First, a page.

Intern Kariann Sweeney discussed her personal growth during the summer experience. “This experience has taught me a lot about myself,” she said. “The book we are reading and themes we are researching have taught me a lot as well.” She noted how the remote nature of the experience provided a challenge, but it was one she overcame with the help of her peers, as well as Bush and Turkson. 

“This has shown me that life doesn’t always go quite as planned, but if you’re willing to put in the effort to adapt or change due to different circumstances, there will be people alongside you who will gladly help," said Sweeney.

On June 26, the interns gave interactive presentations to showcase the activities they designed for their campaign material. These are proposed events for the Title IX and Penn State Harrisburg Reads programs to potentially use as components of their programming in the fall. The “hybrid activities” allow for future participation in-person and digitally, enabling as many students as possible to participate simultaneously and can be used by the college in the future.

The Title IX group designed hybrid activities to deliver information on consent and trauma. These included “watch parties” where participants can view movies/videos related to consent and discuss them, as well as a Kahoot game that teaches trauma statistics. Intern Madison Barcavage concluded her group’s presentation by stressing the importance of making this information accessible to students at college campuses. “If [students] are not aware, they cannot protect themselves or others. Knowledge is power; that’s what we wanted to hit home,” she said.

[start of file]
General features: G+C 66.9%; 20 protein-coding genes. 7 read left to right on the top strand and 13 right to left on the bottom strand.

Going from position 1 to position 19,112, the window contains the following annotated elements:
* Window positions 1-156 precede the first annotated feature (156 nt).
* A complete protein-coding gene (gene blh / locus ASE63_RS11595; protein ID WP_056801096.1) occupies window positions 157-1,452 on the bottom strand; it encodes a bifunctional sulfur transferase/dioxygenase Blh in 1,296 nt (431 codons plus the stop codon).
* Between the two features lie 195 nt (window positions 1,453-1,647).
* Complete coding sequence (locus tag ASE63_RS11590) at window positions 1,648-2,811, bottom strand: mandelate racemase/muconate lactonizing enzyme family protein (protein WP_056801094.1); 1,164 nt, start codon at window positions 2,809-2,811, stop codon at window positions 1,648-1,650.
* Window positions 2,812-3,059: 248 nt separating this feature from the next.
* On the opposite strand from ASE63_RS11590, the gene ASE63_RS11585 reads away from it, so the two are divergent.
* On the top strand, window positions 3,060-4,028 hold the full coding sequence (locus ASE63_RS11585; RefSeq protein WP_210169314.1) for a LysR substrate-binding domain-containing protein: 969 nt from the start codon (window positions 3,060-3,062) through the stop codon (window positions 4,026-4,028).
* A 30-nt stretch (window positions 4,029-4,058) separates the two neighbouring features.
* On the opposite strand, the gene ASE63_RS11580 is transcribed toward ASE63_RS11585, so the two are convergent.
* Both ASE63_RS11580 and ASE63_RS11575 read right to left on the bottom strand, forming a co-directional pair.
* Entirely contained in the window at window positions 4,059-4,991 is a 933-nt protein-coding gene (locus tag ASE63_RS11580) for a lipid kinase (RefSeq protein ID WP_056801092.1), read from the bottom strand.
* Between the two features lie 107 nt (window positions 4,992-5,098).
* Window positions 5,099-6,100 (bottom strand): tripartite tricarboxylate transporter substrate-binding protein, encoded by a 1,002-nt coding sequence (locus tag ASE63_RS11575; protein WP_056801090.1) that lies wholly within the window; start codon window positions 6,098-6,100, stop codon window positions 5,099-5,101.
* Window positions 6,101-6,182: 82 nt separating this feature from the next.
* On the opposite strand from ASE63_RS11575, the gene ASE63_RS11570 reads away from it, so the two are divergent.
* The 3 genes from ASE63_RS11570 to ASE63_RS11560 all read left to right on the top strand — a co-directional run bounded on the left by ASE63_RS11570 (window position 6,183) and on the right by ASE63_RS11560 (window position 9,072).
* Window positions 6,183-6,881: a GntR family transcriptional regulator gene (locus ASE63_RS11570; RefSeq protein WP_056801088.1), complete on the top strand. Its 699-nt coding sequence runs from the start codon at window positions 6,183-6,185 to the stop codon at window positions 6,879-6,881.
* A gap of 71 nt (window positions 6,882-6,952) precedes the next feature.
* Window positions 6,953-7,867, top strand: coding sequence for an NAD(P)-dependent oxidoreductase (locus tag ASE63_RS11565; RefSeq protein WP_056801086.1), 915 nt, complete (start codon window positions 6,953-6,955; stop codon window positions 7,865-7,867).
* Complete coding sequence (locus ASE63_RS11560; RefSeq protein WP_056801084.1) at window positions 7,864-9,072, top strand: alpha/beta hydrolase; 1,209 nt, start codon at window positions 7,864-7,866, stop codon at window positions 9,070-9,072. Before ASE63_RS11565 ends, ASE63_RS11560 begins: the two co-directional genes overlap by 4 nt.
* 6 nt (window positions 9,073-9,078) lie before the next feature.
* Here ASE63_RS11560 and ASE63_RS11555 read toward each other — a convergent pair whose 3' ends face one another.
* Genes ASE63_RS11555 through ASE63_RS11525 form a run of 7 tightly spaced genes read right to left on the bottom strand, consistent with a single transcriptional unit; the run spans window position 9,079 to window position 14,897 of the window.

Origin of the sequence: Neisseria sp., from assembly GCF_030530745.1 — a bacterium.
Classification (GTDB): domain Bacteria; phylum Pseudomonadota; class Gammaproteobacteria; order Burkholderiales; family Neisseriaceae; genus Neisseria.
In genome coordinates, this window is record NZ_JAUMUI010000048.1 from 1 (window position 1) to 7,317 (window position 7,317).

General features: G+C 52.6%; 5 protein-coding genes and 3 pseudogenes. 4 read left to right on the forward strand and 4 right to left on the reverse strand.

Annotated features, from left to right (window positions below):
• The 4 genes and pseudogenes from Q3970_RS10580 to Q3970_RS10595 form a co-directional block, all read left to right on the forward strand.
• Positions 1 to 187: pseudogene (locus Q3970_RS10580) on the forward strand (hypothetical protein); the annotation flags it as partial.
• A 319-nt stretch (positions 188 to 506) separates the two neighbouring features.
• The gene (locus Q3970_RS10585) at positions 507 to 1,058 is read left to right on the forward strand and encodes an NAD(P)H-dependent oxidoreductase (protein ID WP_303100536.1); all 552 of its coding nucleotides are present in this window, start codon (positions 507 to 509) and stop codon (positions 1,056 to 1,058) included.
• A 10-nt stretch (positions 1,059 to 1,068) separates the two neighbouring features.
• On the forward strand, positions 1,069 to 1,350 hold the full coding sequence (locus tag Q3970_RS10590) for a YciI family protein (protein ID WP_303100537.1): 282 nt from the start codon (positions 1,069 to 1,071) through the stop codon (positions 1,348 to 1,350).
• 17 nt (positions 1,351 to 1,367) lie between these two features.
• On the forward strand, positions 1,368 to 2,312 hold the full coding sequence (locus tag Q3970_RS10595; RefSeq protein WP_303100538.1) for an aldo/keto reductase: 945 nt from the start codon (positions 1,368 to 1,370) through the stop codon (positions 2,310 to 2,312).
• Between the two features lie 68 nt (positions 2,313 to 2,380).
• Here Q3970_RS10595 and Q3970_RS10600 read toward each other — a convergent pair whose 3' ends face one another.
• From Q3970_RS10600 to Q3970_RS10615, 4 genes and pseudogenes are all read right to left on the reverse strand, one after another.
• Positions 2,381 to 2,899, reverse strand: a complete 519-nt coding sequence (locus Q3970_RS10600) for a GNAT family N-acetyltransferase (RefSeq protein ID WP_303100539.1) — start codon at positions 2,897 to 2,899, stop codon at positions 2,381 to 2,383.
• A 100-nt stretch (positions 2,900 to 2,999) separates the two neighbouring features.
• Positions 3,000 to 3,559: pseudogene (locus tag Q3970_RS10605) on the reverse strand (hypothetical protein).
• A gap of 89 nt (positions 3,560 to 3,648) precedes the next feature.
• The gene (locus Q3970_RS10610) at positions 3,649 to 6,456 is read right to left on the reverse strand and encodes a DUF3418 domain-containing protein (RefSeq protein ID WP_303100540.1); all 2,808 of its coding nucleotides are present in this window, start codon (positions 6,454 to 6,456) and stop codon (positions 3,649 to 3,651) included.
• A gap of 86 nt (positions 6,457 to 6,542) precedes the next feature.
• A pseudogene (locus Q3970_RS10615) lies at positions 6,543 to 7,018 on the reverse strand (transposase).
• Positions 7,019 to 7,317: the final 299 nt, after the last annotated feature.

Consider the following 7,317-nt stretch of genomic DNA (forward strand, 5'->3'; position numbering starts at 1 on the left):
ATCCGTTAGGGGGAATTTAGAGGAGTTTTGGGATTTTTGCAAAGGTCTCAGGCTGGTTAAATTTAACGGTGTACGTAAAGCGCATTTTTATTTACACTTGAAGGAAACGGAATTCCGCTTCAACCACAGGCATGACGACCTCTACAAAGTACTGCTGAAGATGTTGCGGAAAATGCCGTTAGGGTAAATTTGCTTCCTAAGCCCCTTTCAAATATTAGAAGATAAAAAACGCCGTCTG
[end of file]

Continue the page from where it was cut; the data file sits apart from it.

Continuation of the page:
The Penn State Harrisburg Reads group created hybrid events to educate students and others about the book’s themes of discrimination and grief. These included a forum-style event where students can publicly or anonymously share their experiences of racial discrimination, as well as a discussion-focused event where participants discuss grief and write their grieving thoughts on balloons to symbolically release. The group also proposes to reach out to the book's author, Celeste Ng, about the possibility of her speaking on campus about these themes. Intern Joy Bratcher noted how the novel “touches upon lessons relating to the hectic society we are in now, so I believe this book would be a great addition to the Penn State Harrisburg Reads program.”

Other students in the School of Behavioral Sciences and Education got the opportunity to complete a remote internship opportunity with The Office of Student Life & Intercultural Program. Five interns assisted Donna Howard, associate director of the Office of Student Life, with building a student leadership series to be offered to Penn State Harrisburg students. Just like Bush’s interns, they worked on assignments and met each week to present their progress.

Howard talked about how the experience allowed for collaborative and insightful work. “The interns researched student leadership development, learned how to write learning objectives, and created a framework for a 6-week series that can be facilitated either in-person or virtually.”

Despite the remote nature of these internships, the students were able to easily connect with one another and engage on projects together. Howard’s interns operated as either a pair or a trio; she said they seemed to enjoy the team-based approach.

Turkson said she admires the work done by interns from the School of Behavioral Sciences and Education, and remarked on how all of her students transitioned from working with face-to-face sites to remote experiences.

“They handled the stress very well and have done exceptional work from the Title IX office working on the new guidelines, to working on case studies in education, to developing leadership resources, to working remotely at call centers and counseling centers,” she said. “The students have done a tremendous amount of work applying internship research.”

Last Updated August 07, 2020